binfmt-support            0:off  1:off  2:off  3:off  4:off  5:off  6:off
bluetooth                 0:off  1:off  2:off  3:off  4:off  5:off  6:off
bootlogd                  0:off  1:off  2:off  3:off  4:off  5:off  6:off
brltty                    0:off  1:off  2:off  3:off  4:off  5:off  6:off  S:on 
console-setup             0:off  1:off  2:off  3:off  4:off  5:off  6:off
cron                      0:off  1:off  2:off  3:off  4:off  5:off  6:off
cryptdisks                0:on   1:off  2:off  3:off  4:off  5:off  6:off
cryptdisks-early          0:on   1:off  2:off  3:off  4:off  5:off  6:off
cryptdisks-enable         0:off  1:off  2:off  3:off  4:off  5:off  6:off
cryptdisks-udev           0:off  1:off  2:off  3:off  4:off  5:off  6:off
cups                      0:off  1:off  2:off  3:off  4:off  5:off  6:off
dbus                      0:off  1:off  2:off  3:off  4:off  5:off  6:off
dmesg                     0:off  1:off  2:off  3:off  4:off  5:off  6:off

To list on a particular runlevel, we can use the same command in conjunction with "grep":



john@john-desktop:~$ chkconfig --list | grep 3:on
acpi-support              0:off  1:off  2:on   3:on   4:on   5:on   6:off
atop                      0:off  1:off  2:on   3:on   4:on   5:on   6:off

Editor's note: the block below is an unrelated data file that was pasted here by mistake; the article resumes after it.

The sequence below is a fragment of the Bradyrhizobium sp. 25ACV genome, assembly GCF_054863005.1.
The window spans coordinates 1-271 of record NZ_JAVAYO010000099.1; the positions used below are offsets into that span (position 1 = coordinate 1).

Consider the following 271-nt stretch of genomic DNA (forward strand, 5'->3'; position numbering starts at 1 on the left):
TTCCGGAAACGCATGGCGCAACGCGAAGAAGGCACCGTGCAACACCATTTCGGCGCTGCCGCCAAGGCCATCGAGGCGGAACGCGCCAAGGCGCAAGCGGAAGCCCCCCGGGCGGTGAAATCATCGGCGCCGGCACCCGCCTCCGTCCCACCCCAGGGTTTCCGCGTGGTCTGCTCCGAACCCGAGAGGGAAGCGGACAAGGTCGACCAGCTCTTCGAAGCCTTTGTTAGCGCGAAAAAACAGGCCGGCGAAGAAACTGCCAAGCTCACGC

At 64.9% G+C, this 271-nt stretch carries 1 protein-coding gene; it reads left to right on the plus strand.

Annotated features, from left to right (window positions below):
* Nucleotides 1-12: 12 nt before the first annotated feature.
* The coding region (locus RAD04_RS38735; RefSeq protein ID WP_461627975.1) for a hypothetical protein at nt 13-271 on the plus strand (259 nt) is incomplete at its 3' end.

dns-clean                 0:off  1:on   2:on   3:on   4:on   5:on   6:off
grub-common               0:off  1:off  2:on   3:on   4:on   5:on   6:off
kerneloops                0:off  1:off  2:on   3:on   4:on   5:on   6:off
ntop                      0:off  1:off  2:on   3:on   4:on   5:on   6:off
ondemand                  0:off  1:off  2:on   3:on   4:on   5:on   6:off
pppd-dns                  0:off  1:on   2:on   3:on   4:on   5:on   6:off
pulseaudio                0:off  1:off  2:on   3:on   4:on   5:on   6:off
rc.local                  0:off  1:off  2:on   3:on   4:on   5:on   6:off
rsync                     0:off  1:off  2:on   3:on   4:on   5:on   6:off
saned                     0:off  1:off  2:on   3:on   4:on   5:on   6:off
speech-dispatcher         0:off  1:off  2:on   3:on   4:on   5:on   6:off
sudo                      0:off  1:off  2:on   3:on   4:on   5:on   6:off